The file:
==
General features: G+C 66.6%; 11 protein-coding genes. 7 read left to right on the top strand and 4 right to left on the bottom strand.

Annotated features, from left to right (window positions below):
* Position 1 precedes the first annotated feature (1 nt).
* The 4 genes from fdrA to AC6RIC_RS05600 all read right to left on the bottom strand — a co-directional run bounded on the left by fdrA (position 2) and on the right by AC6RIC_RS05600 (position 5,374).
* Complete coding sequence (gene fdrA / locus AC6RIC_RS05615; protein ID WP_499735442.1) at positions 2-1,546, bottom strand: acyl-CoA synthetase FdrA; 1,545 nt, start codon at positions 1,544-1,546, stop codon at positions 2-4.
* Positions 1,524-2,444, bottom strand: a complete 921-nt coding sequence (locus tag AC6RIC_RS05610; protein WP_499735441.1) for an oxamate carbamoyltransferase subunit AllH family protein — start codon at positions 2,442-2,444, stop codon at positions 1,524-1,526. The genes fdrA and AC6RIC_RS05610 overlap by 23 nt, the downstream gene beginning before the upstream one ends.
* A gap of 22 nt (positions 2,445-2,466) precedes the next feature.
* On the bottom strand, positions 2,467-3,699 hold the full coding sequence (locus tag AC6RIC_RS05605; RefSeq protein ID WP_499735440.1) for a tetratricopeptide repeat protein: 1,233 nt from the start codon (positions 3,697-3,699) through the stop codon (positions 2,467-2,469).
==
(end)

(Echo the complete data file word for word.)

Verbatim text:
General features: G+C 66.6%; 11 protein-coding genes. 7 read left to right on the top strand and 4 right to left on the bottom strand.

Annotated features, from left to right (window positions below):
* Position 1 precedes the first annotated feature (1 nt).
* The 4 genes from fdrA to AC6RIC_RS05600 all read right to left on the bottom strand — a co-directional run bounded on the left by fdrA (position 2) and on the right by AC6RIC_RS05600 (position 5,374).
* Complete coding sequence (gene fdrA / locus AC6RIC_RS05615; protein ID WP_499735442.1) at positions 2-1,546, bottom strand: acyl-CoA synthetase FdrA; 1,545 nt, start codon at positions 1,544-1,546, stop codon at positions 2-4.
* Positions 1,524-2,444, bottom strand: a complete 921-nt coding sequence (locus tag AC6RIC_RS05610; protein WP_499735441.1) for an oxamate carbamoyltransferase subunit AllH family protein — start codon at positions 2,442-2,444, stop codon at positions 1,524-1,526. The genes fdrA and AC6RIC_RS05610 overlap by 23 nt, the downstream gene beginning before the upstream one ends.
* A gap of 22 nt (positions 2,445-2,466) precedes the next feature.
* On the bottom strand, positions 2,467-3,699 hold the full coding sequence (locus tag AC6RIC_RS05605; RefSeq protein ID WP_499735440.1) for a tetratricopeptide repeat protein: 1,233 nt from the start codon (positions 3,697-3,699) through the stop codon (positions 2,467-2,469).